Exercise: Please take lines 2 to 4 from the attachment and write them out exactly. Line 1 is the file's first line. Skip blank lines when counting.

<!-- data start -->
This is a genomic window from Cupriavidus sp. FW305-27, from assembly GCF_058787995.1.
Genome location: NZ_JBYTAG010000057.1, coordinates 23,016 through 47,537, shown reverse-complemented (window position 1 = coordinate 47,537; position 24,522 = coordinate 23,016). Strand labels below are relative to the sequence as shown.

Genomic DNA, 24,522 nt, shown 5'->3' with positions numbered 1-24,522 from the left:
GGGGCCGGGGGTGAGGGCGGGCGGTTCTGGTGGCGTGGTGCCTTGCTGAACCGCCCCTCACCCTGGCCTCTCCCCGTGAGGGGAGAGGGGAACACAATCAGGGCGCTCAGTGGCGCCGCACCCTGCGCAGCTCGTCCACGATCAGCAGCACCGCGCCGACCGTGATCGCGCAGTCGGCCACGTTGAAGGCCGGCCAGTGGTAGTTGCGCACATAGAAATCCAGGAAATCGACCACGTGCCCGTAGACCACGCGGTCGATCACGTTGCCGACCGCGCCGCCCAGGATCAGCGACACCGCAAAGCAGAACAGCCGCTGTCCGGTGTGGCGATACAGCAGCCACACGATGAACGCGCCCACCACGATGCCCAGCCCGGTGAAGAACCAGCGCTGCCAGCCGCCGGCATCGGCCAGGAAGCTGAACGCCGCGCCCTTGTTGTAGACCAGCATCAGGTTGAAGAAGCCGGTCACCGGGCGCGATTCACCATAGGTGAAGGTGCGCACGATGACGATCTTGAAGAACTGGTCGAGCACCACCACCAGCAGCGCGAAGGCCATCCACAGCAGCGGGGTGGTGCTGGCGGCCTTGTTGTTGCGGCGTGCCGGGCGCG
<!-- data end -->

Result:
Genome location: NZ_JBYTAG010000057.1, coordinates 23,016 through 47,537, shown reverse-complemented (window position 1 = coordinate 47,537; position 24,522 = coordinate 23,016). Strand labels below are relative to the sequence as shown.

Genomic DNA, 24,522 nt, shown 5'->3' with positions numbered 1-24,522 from the left:
GGGGCCGGGGGTGAGGGCGGGCGGTTCTGGTGGCGTGGTGCCTTGCTGAACCGCCCCTCACCCTGGCCTCTCCCCGTGAGGGGAGAGGGGAACACAATCAGGGCGCTCAGTGGCGCCGCACCCTGCGCAGCTCGTCCACGATCAGCAGCACCGCGCCGACCGTGATCGCGCAGTCGGCCACGTTGAAGGCCGGCCAGTGGTAGTTGCGCACATAGAAATCCAGGAAATCGACCACGTGCCCGTAGACCACGCGGTCGATCACGTTGCCGACCGCGCCGCCCAGGATCAGCGACACCGCAAAGCAGAACAGCCGCTGTCCGGTGTGGCGATACAGCAGCCACACGATGAACGCGCCCACCACGATGCCCAGCCCGGTGAAGAACCAGCGCTGCCAGCCGCCGGCATCGGCCAGGAAGCTGAACGCCGCGCCCTTGTTGTAGACCAGCATCAGGTTGAAGAAGCCGGTCACCGGGCGCGATTCACCATAGGTGAAGGTGCGCACGATGACGATCTTGAAGAACTGGTCGAGCACCACCACCAGCAGCGCGAAGGCCATCCACAGCAGCGGGGTGGTGCTGGCGGCCTTGTTGTTGCGGCGTGCCGGGCGCG